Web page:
What Do They Really Want?

Imani Bashir, writing for the New York Times, says, "Living abroad is my way of prolonging my black son's life."  It's actually the title of the article.  She says she's been living abroad for years now, in places like Cairo and Poland and Malaysia and Wuhan (yes, that Wuhan), and that the bills are piling up and they're eating at her soul.  Still, she won't move back to America.  She sees her son's face in every black person the police kill.  She's stuck in Florida for the moment, waiting for the borders to ease up so she can go anywhere else.

Her husband, from Buffalo, New York, is traveling with her, coaching American football where he can.  She says before he turned 25, 30 of his friends had been killed.  They never talked about white picket fences when they got married.  They said if they were going to make it, if their son was going to make it, they had to go anywhere but here.  

But notice they didn't go anywhere.  They went to Poland, noted for its strict (and some say "bigoted") stances on immigration and gay rights; Cairo, a place that just blew up a few years ago, is looking to blow up again, and is known for its horrible treatment of women; and China, a communist country known for locking up Christians and Muslims and honest reporters, for not having habeas corpus, for selling the organs of political prisoners, and for grinding its workers into the dust.  It's a firm supporter of the most oppressive, volatile states in Asia, the Middle East, and Africa.  It has a domestic surveillance system seen only in our most harrowing classics of science fiction.  Nineteen eighty-four came almost to life, and Imani Bashir moved there instead of Schenectady.

I mention these things because of where she didn't go.  For instance, if she can scratch out a living on the fly, why not anywhere in black Africa?  Why not the sub-Saharan region, where, as Howard French reports in China's Second Continent, 10 of the 20 fastest growing economies exist?  Why not somewhere where the cost of living is cheaper and where, since she says racism exists everywhere, there could be little to no racism against her son?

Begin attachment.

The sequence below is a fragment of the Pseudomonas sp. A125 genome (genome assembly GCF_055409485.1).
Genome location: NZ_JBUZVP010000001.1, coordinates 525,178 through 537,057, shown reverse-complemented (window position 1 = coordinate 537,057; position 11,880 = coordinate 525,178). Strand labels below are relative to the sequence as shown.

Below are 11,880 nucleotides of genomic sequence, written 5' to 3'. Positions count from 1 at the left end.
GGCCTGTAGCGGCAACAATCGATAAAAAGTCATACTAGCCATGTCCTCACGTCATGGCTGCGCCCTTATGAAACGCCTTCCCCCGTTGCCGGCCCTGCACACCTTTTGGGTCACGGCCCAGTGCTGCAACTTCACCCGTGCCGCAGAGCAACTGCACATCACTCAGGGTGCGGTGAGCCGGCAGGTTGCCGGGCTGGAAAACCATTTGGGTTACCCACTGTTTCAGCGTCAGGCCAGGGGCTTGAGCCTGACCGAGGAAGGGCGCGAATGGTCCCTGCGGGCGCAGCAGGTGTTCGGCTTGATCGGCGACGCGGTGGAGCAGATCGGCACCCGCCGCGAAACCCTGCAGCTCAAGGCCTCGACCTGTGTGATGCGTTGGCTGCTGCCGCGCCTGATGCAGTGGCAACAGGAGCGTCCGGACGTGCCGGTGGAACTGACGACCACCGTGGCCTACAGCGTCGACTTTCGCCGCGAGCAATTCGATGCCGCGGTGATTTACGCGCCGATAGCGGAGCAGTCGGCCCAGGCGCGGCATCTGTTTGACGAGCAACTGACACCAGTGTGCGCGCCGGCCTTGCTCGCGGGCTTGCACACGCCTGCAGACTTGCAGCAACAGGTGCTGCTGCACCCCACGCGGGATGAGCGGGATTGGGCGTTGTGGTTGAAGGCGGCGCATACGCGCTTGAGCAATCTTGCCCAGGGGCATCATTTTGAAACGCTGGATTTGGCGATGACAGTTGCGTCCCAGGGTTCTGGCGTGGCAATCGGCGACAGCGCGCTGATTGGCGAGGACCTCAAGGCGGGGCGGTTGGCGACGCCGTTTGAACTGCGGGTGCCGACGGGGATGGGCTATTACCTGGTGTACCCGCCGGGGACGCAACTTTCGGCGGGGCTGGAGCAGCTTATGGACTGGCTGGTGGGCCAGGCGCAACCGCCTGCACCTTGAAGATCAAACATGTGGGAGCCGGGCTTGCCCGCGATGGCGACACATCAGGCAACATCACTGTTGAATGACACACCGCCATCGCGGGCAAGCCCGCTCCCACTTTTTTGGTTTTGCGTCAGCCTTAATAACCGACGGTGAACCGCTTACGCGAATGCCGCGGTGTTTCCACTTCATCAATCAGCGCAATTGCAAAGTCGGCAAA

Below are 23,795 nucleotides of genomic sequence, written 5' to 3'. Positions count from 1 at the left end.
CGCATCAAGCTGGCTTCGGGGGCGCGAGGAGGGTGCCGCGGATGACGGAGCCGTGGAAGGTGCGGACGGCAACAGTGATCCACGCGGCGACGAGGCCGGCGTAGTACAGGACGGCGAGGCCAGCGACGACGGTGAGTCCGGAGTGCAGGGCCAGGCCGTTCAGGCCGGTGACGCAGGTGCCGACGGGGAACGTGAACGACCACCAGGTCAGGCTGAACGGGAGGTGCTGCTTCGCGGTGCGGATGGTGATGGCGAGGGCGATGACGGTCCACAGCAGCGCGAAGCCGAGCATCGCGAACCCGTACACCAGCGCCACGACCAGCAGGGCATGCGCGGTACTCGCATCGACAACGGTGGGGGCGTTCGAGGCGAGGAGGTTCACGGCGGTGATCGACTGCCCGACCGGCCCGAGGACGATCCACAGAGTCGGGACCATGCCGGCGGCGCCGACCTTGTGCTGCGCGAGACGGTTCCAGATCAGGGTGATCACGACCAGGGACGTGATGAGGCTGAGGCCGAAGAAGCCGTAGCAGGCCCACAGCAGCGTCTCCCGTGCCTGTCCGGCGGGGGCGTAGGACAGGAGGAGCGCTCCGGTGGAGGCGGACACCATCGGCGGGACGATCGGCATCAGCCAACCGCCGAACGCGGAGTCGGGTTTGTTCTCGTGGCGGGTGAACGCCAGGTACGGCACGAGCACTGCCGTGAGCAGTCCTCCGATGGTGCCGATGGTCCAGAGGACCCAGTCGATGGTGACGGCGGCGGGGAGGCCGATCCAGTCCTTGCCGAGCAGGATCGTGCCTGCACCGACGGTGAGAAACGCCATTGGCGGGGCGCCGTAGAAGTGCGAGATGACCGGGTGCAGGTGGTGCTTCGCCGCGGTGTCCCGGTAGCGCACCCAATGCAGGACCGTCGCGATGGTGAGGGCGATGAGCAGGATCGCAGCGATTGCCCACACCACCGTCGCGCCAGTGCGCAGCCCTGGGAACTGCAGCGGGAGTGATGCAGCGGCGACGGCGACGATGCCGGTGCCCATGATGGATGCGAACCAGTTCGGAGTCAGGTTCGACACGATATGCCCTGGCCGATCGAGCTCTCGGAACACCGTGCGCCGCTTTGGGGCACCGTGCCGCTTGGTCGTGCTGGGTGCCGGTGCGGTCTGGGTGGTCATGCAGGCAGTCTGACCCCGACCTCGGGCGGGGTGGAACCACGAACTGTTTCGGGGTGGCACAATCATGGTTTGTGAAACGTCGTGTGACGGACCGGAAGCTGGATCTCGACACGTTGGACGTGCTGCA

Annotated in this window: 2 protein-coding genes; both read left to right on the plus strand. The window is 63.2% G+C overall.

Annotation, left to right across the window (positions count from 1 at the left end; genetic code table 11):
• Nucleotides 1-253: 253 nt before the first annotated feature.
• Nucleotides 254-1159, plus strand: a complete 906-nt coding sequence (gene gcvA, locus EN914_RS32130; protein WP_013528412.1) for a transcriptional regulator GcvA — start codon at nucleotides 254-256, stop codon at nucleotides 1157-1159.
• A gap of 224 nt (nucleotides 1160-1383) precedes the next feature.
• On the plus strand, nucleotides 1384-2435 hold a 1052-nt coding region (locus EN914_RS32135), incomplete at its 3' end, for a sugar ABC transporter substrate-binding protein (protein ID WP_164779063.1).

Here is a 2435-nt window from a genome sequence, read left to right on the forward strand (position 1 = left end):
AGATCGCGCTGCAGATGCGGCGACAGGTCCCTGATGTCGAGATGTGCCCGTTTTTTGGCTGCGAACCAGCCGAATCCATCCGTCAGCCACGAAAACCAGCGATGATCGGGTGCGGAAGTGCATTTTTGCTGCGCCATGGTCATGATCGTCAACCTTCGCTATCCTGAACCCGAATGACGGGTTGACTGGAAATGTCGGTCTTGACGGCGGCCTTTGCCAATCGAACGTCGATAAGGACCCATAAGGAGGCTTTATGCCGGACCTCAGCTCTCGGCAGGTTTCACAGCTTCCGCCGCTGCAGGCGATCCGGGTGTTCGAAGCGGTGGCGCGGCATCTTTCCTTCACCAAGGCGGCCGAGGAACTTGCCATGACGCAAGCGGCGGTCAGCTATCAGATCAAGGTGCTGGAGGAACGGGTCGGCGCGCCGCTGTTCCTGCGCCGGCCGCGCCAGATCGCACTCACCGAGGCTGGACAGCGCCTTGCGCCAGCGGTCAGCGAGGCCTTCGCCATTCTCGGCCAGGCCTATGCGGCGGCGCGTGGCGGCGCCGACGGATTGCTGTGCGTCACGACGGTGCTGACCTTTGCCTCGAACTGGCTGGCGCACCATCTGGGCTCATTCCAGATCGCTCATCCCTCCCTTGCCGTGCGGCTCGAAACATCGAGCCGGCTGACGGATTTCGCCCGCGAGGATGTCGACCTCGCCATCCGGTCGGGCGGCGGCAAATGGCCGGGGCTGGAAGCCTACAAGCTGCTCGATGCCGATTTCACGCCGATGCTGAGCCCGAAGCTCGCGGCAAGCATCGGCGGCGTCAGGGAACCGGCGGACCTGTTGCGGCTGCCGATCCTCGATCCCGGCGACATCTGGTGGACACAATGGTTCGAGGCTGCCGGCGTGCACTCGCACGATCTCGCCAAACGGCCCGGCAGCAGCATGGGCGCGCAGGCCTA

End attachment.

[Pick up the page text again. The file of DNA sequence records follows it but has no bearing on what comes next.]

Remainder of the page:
These questions deserve a solid answer — especially if it's anything other than "I don't want to live around black people."  It should also be asked of all the other famous black people who don't want to live around black people.  Beyond this, I think it's questionable that 30 of her husband's friends died at the hands of the police.  She never said it was the police, by the way (she casually refused, in an article about police killings, to place the blame anywhere), and we know it wasn't, because the police killed about 19 unarmed black males in 2017, and black people killed about 2,627 — a difference of over a hundred times.  In fact, in 2018, black people killed about 2,600 black people, and whites in general — all of us, despite being 60% of the populace — killed only 234, more than ten times fewer.  The greatest danger to black people in America today is always other black people.  Black lives matter to Black Lives Matter only when it gives them an excuse to attack white people.